Olympian Victoria Pendleton says she has no immediate plans to take on the big fences at Aintree after completing her remarkable Switching Saddles quest at Cheltenham.
Pendleton came home fifth in the St James’s Place Foxhunter Chase at Prestbury Park last Friday - just one year after swapping the saddle of cycling to that of horseracing.
But a quick return to fences at the forthcoming Grand National meeting is not on the cards for the double Olympic cycling champion.
The Mildenhall Cycling Club life member said: “I’ve got no ambitions to go on to Aintree – I think that would be a step too far.
“I’m more likely to sprout wings and fly rather than ride there. I think, with my level of experience, it would take a lot more seasons before I could consider that.
“We’ll have to take it one step at a time. I’ve really enjoyed the point-to-pointing.
“Hopefully I can become a more competent horsewoman and see what’s next. Give me any sport and I’ll give it a try though.”
If the nerves were jangling, it did not show come the big day at Cheltenham.
Pendleton gave Pacha Du Polder a superbly patient ride before staying on strongly to finish fifth in a race won by On The Fringe.
“The first couple of fences came really quickly and, as you can probably tell by watching, I wasn’t the most tidy.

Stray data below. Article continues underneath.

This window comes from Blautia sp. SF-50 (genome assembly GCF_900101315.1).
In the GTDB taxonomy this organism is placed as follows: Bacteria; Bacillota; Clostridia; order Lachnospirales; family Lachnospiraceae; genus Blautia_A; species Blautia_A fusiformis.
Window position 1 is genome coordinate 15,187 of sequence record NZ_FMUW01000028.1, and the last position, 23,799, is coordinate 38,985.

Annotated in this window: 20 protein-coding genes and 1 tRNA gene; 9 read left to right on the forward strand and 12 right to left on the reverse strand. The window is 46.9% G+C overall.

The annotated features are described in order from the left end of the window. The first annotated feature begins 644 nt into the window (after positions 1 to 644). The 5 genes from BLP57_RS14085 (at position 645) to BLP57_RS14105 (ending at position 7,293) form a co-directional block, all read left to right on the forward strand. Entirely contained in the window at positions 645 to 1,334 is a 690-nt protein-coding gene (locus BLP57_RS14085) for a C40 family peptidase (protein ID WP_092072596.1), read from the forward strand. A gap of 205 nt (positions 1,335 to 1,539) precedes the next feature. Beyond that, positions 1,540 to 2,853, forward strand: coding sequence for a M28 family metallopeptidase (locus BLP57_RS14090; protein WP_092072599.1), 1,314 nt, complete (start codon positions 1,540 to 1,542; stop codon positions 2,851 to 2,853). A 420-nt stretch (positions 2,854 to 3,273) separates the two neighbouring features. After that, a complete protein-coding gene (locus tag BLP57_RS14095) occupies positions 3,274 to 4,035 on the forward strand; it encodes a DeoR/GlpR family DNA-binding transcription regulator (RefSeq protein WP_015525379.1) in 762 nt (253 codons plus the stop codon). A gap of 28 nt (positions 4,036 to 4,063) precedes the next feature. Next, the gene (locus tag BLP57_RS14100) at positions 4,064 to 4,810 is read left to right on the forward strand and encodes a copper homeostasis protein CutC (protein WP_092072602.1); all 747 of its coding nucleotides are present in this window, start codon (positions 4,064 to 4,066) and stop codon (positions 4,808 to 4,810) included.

“Then we settled into a rhythm and I just kind of tried to relax into it. He jumped so beautifully, even with very little space, he really gave me a great opportunity and was very relaxed.
“I just tried to steady him up and stay on the inner as much as I could. I was really trying not to expend too much energy because I knew the trip was going to be the biggest challenge of the day.
“Now, I’m just kicking myself because if I didn’t have my whip stuck down the breast girth, I may have got fourth.
Pendleton added: “Nobody knew if this was possible – myself included. The team around me set off with a challenge and we were going to give it our best shot, take it one step at a time and we didn’t know.
“Today, we could have been sat here and I could have fallen off, fallen out of the side door and we would have been in a very different situation. I’m just glad we made it.”
n John Ferguson was unable to end his training career with a winner at Cheltenham.
Ferguson, who trains from Bloomfields Farm in Cowlinge, just outside Newmarket, saddled High Bridge in the Weatherbys Champion Bumper, but the horse could only finish sixth.